“It’s painful to think you know what’s best for your children. It’s hopeless. When you think that you need to protect them, you’re teaching anxiety and dependence. But when you question your mind and learn how not to be mentally in your children’s business, finally there’s an example in the house: someone who knows how to live a happy life. They notice that you have your act together and that you’re happy, so they start to follow. You have taught them everything they know about anxiety and dependence, and now they begin to learn something else, something about what freedom looks like…. If your happiness depends on your children being happy, that makes them your hostages. I think I’ll just skip them and be happy from here. That’s a lot saner. It’s called unconditional love…. If what they do brings them happiness, that’s what I want; if it brings them unhappiness, that’s what I want, because they learn from that what I could never teach them.”
So here I find myself, a woman and a mother who is continually growing and learning and living into new subtleties that are revealed on this journey with my son. There is part of me that wishes I could go back and tell my younger self that all that energy of worrying was for naught, but I had to learn it for myself just as Dorothy in the Wizard of Oz couldn’t know about her ruby red slippers and their power from the very beginning.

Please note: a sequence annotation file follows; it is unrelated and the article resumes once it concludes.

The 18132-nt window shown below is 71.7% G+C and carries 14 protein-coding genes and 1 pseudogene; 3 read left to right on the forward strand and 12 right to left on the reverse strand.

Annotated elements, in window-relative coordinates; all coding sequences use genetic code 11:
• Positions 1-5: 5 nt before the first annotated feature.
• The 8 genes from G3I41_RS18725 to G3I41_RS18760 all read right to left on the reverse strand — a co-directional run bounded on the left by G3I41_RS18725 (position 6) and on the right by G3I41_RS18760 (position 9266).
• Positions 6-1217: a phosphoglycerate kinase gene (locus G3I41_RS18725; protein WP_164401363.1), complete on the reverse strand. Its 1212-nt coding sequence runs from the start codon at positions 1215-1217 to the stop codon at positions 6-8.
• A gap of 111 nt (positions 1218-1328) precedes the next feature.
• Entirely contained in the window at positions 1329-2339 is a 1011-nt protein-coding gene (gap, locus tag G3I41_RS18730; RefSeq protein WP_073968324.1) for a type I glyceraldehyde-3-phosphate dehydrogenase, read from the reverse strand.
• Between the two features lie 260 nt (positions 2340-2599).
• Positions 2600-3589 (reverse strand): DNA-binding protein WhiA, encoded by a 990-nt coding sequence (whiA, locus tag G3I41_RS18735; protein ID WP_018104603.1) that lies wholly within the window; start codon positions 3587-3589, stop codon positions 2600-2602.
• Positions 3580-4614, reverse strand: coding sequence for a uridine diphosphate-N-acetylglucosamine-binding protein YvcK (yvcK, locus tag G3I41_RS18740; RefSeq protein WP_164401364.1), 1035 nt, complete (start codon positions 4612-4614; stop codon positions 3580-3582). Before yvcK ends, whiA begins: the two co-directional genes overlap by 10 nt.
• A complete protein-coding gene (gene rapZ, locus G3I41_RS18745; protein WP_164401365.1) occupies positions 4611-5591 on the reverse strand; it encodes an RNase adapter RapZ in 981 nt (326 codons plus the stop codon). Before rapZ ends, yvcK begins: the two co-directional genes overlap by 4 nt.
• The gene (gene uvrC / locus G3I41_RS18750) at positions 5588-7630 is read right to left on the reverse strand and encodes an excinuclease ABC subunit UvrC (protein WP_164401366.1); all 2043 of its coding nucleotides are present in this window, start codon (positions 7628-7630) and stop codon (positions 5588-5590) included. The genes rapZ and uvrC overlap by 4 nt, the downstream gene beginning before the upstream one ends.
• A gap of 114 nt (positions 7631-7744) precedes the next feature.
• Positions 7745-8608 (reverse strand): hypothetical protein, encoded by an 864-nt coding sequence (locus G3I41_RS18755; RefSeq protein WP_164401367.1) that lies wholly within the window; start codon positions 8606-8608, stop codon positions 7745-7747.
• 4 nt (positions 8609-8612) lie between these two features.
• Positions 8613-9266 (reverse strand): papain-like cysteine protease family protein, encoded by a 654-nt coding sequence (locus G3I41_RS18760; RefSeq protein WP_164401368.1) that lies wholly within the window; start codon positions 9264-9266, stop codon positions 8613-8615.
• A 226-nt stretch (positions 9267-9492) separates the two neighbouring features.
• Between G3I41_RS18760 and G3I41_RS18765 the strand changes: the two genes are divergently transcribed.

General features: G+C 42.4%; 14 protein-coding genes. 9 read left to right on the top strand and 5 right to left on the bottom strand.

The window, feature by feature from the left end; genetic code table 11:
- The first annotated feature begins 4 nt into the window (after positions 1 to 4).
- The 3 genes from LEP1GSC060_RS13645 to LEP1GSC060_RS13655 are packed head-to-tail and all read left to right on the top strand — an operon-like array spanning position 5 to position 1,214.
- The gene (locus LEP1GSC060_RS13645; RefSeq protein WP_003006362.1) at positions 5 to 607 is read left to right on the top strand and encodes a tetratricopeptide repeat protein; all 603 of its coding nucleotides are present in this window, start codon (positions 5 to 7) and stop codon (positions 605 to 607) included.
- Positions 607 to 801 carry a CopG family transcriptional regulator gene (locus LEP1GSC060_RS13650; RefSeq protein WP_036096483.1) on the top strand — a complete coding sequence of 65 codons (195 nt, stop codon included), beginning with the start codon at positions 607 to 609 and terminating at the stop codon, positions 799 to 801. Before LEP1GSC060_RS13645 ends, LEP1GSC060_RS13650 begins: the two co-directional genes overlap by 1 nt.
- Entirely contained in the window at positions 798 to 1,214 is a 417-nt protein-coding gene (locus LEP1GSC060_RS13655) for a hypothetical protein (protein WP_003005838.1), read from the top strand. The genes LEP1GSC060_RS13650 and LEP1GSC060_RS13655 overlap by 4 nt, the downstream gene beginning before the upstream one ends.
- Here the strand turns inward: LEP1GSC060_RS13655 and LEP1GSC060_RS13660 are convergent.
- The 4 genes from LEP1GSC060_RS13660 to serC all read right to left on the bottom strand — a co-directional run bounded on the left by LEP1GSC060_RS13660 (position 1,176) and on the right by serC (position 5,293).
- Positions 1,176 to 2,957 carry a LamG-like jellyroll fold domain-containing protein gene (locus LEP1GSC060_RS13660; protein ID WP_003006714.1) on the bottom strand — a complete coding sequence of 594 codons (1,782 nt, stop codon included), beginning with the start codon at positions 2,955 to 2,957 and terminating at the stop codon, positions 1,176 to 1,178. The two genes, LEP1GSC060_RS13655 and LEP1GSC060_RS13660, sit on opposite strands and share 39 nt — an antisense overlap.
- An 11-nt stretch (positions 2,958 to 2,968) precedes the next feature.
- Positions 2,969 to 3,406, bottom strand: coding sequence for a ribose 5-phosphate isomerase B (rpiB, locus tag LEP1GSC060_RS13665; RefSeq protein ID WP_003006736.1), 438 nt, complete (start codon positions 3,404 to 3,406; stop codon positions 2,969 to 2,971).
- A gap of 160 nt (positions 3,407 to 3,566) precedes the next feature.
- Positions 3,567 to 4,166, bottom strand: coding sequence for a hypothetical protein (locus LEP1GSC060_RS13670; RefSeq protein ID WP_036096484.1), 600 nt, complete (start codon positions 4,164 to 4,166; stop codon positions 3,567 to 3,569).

My son is in a wonderful place in his life, applying to colleges on his own terms, exploring all sorts of new hobbies, one of them being a passion for wall climbing. This young man who I wondered years ago if he would ever even stick it out through high school scored in the 98th percentile of the SAT. When I asked him how he got such a high verbal score he told me about how he is usually reading articles when he is on his phone. I never thought of that! He never had a book in his hand, so I thought…
And all those hours of gaming? He still loves to game with his friends, and I imagine it will always be a hobby, but it doesn’t dominate his life. I guess we shouldn’t be surprised that he has a real knack for computer programming and plans to major in Computer Science. When I watch him program, I see that all those skills he was learning with his fingers in gaming are what he puts to use in programming.